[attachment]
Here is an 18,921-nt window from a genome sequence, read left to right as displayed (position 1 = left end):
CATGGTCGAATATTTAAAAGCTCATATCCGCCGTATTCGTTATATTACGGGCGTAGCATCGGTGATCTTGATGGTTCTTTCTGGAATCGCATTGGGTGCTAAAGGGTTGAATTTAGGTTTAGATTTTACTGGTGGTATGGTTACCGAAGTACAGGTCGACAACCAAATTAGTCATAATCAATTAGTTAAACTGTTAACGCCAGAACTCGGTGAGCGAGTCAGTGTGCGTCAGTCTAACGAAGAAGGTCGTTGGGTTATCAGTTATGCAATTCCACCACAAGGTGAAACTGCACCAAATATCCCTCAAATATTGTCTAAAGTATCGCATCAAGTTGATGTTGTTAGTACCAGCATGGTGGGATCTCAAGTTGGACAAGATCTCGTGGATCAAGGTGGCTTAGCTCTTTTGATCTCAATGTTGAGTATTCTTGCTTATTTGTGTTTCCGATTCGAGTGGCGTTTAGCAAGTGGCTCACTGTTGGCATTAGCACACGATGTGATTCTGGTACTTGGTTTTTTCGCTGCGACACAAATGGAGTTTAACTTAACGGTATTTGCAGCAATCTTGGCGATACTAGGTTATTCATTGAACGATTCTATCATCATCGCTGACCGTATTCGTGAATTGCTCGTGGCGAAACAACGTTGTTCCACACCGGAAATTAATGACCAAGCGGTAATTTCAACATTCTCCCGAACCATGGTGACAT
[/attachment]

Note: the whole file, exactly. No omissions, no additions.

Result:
Here is an 18,921-nt window from a genome sequence, read left to right as displayed (position 1 = left end):
CATGGTCGAATATTTAAAAGCTCATATCCGCCGTATTCGTTATATTACGGGCGTAGCATCGGTGATCTTGATGGTTCTTTCTGGAATCGCATTGGGTGCTAAAGGGTTGAATTTAGGTTTAGATTTTACTGGTGGTATGGTTACCGAAGTACAGGTCGACAACCAAATTAGTCATAATCAATTAGTTAAACTGTTAACGCCAGAACTCGGTGAGCGAGTCAGTGTGCGTCAGTCTAACGAAGAAGGTCGTTGGGTTATCAGTTATGCAATTCCACCACAAGGTGAAACTGCACCAAATATCCCTCAAATATTGTCTAAAGTATCGCATCAAGTTGATGTTGTTAGTACCAGCATGGTGGGATCTCAAGTTGGACAAGATCTCGTGGATCAAGGTGGCTTAGCTCTTTTGATCTCAATGTTGAGTATTCTTGCTTATTTGTGTTTCCGATTCGAGTGGCGTTTAGCAAGTGGCTCACTGTTGGCATTAGCACACGATGTGATTCTGGTACTTGGTTTTTTCGCTGCGACACAAATGGAGTTTAACTTAACGGTATTTGCAGCAATCTTGGCGATACTAGGTTATTCATTGAACGATTCTATCATCATCGCTGACCGTATTCGTGAATTGCTCGTGGCGAAACAACGTTGTTCCACACCGGAAATTAATGACCAAGCGGTAATTTCAACATTCTCCCGAACCATGGTGACAT